Bird Gods From Different Cultures

Eagle Totem Pole

Bernard Spragg. NZ / Flickr / Public Domain Mark 1.0

Birds have been honored, revered, and worshipped in many different cultures throughout history, and the representation of birds as gods or god-like figures is just one of the many cultural connections between humans and birds. Learning the history of bird deities or birds associated with gods is one more way to understand just why we are so fascinated with avifauna today.

Why Birds Become Gods

Birds have many qualities that may have seemed supernatural or god-like to ancient cultures. Birds fly with ease, taking them closer to heaven, crossing dangerous barriers such as canyons, rivers, or mountain ranges and even escaping disasters or predators without trouble. They can also create a wide range of sounds impossible for human vocal cords, as well as mimic the sounds of other creatures with startling accuracy. Birds change appearance as they molt, seemingly renewing themselves, and they survive dramatic seasonal shifts, even disappearing and reappearing through the mystery of migration.

Because of these and other amazing qualities, many ancient cultures revered birds. Whether birds were considered messengers to the gods or were thought of as gods themselves, they were held in high esteem and treated with reverence in many ways.

Familiar Examples

Birds have figured prominently in the mythology and theology of many cultures. While many bird god legends have been lost to history, there are still popular and familiar bird god figures that are well-known today.

  • Horus from Egyptian theology: The god of all Egypt and the son of the goddess Isis, Horus is most often depicted with the distinct head of a peregrine falcon or similar raptor with the body of a man. Horus is the god of the sky, sun, and moon, as well as the god of war and hunting, attributes that well-suit an apex predator like a peregrine falcon.
  • Thoth from Egyptian theology: Most commonly depicted as a man with the head of an ibis, including the long, distinctly decurved bill, Thoth is typically associated with writing, science, and philosophy. This god is also often consulted for mediation and is believed to have control of the seasons. At times, Thoth may take full ibis form. Another name for Thoth is Tehuti.
  • Huitzilopochtli from Aztec theology: The Aztec god of war, Huitzilopochtli is also the god of the sun and is depicted as a hummingbird or with hummingbird characteristics, including feathers and a hummingbird helmet. It is believed that when Aztec warriors die, they become hummingbirds and fly away to join Huitzilopochtli. This god is also the patron of Tenochtitlan, the former capital of the Aztec empire and the present site of Mexico City.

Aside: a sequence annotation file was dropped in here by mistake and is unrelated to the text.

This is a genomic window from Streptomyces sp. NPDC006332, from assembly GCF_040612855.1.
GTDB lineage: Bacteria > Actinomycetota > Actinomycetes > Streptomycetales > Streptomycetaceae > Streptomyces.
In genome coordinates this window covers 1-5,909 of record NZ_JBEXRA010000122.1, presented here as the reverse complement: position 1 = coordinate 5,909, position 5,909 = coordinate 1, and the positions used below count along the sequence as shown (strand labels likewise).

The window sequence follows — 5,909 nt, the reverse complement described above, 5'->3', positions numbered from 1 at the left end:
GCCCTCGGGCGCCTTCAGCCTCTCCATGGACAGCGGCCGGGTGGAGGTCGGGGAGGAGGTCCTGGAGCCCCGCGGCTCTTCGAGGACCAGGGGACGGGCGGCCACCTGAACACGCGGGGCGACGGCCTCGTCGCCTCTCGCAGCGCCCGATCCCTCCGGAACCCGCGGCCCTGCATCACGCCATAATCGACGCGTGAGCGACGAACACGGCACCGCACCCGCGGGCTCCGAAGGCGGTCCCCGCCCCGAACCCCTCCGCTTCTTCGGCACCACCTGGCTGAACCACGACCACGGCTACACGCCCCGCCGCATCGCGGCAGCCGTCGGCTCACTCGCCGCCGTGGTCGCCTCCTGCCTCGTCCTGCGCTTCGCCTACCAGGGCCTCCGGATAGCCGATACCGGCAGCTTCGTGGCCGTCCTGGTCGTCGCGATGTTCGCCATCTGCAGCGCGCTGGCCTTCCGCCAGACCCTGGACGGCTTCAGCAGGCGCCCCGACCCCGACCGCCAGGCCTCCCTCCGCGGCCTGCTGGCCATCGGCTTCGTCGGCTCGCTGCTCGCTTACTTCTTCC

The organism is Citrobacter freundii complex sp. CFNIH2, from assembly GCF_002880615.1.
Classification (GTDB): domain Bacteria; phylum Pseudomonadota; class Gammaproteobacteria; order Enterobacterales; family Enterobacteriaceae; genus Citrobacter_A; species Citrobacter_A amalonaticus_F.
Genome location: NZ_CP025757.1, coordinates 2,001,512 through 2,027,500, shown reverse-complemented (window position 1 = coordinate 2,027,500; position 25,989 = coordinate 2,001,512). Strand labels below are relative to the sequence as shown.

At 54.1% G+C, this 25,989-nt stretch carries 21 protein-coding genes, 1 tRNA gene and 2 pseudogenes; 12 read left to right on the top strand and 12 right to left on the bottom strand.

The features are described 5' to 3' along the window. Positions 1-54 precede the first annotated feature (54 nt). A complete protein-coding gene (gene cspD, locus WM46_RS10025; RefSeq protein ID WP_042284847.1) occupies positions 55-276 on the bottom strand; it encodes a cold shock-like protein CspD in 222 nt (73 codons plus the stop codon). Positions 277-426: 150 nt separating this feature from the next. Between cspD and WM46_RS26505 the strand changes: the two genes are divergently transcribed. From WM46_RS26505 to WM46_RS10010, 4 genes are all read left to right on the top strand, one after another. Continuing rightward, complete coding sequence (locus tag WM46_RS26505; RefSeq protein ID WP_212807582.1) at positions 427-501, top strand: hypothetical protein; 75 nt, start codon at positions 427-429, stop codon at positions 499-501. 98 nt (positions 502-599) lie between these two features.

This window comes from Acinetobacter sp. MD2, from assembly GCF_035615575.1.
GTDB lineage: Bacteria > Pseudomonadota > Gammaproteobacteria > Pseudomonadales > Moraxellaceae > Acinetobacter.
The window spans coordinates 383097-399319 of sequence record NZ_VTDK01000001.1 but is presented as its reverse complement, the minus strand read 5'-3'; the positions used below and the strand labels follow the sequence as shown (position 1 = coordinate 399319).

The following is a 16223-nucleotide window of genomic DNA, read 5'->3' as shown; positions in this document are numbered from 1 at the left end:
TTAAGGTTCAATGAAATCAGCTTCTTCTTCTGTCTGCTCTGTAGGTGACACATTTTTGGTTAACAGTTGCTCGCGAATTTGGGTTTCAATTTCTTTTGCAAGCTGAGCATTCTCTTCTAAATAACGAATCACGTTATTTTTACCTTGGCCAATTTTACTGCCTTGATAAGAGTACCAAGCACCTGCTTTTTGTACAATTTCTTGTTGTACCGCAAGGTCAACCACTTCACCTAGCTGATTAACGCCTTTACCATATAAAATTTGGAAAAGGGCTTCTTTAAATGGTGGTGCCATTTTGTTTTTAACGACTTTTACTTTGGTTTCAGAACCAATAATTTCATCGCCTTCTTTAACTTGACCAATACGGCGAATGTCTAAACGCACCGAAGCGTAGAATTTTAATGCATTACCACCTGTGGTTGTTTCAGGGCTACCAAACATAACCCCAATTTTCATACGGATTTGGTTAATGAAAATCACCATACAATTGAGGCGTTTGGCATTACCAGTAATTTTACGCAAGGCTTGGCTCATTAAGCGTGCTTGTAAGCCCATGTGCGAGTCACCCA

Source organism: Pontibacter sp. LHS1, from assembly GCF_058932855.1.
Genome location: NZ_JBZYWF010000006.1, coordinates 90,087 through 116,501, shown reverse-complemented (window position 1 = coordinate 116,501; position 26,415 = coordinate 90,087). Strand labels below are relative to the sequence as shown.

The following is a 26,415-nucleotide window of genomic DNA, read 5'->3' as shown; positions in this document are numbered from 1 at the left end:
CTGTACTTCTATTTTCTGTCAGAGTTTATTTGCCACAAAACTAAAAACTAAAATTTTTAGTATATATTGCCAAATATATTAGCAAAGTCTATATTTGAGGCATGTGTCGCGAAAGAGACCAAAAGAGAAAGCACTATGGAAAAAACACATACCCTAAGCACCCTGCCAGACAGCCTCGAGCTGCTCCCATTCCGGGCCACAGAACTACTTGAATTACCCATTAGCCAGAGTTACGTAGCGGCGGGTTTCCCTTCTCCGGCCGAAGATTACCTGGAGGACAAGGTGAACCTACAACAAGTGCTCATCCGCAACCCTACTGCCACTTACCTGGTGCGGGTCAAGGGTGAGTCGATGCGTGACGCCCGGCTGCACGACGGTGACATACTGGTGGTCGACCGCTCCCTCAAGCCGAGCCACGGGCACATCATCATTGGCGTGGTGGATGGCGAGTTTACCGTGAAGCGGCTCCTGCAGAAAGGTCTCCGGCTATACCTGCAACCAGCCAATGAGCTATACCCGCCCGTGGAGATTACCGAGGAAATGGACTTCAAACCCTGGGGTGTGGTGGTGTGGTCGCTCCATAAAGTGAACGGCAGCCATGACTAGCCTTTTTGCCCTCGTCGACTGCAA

• Nekhbet from Egyptian theology: Often depicted as a vulture, this Egyptian goddess is a caretaker and guardian of mothers and children and is honored as turning death into life, since vultures use death (carrion) as food. The broad wingspan of the vulture is appropriate for the wide reach and protective grasp of this bird goddess, and she is also often believed to be a guide to the next life and guardian of the dead or underworld.
  • Hecate from ancient Greek mythology: While Hecate, the goddess of witches, is depicted in different forms, one of those forms is an owl, a bird often associated with witchcraft. Hecate is also seen as a symbol of a crossroads, death, and magic in general.
  • Thunderbird from North American native tribes: This mythical figure is common in many legends from indigenous tribes in North America, including the Lakota, Ojibwe, Odawa, Algonquin, Sioux, Menomini, and Cowichan tribes. The thunderbird was a supernatural bird whose beating wings created the thunder and wind of tremendous storms, and lightning sparked from the bird's eyes. This bird was considered a shapeshifter and was often represented on totem poles.
  • Morrigan from Irish mythology: Morrigan is the Irish goddess of war, hunting, and battle, with connections to death and protection as well. This goddess is often seen as a crow, and a crow flying over battlefields is considered a positive omen. Crow feathers or symbols may be used as good luck charms on weaponry in honor of Morrigan.
  • Manannan Mac Lir from Irish and Celtic mythology: Often seen as a gull, Manannan Mac Lir is the god of the sea. This god is also considered a trickster, an ideal association for gulls since these intelligent birds often play tricks on one another, such as stealing prey or just playing games. Manannan Mac Lir is honored in the hopes of bountiful fishing and safe sea passage.
  • Garuda from Hinduism and Buddhism: While not a god itself, the Garuda is the bird-like mount of Lord Vishnu, often depicted as having a human body with an eagle or falcon head. Renowned for speed and force, this bird figure is often associated with powerful raptors and is depicted in sacred illustrations, sculptures, and other artwork.

In addition to individual gods and god-like mythological figures, many birds such as eagles, hawks, ibises, and herons are considered sacred in different cultures. While many of today's birders may not exactly consider birds gods, treating birds with the same respect and admiration as the gods associated with them can only be a positive step toward bird conservation and appreciation for all the world's birds.

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Your Citation
Mayntz, Melissa. "Bird Gods From Different Cultures." Learn Religions, Feb. 8, 2021, Mayntz, Melissa. (2021, February 8). Bird Gods From Different Cultures. Retrieved from Mayntz, Melissa. "Bird Gods From Different Cultures." Learn Religions. (accessed July 25, 2021).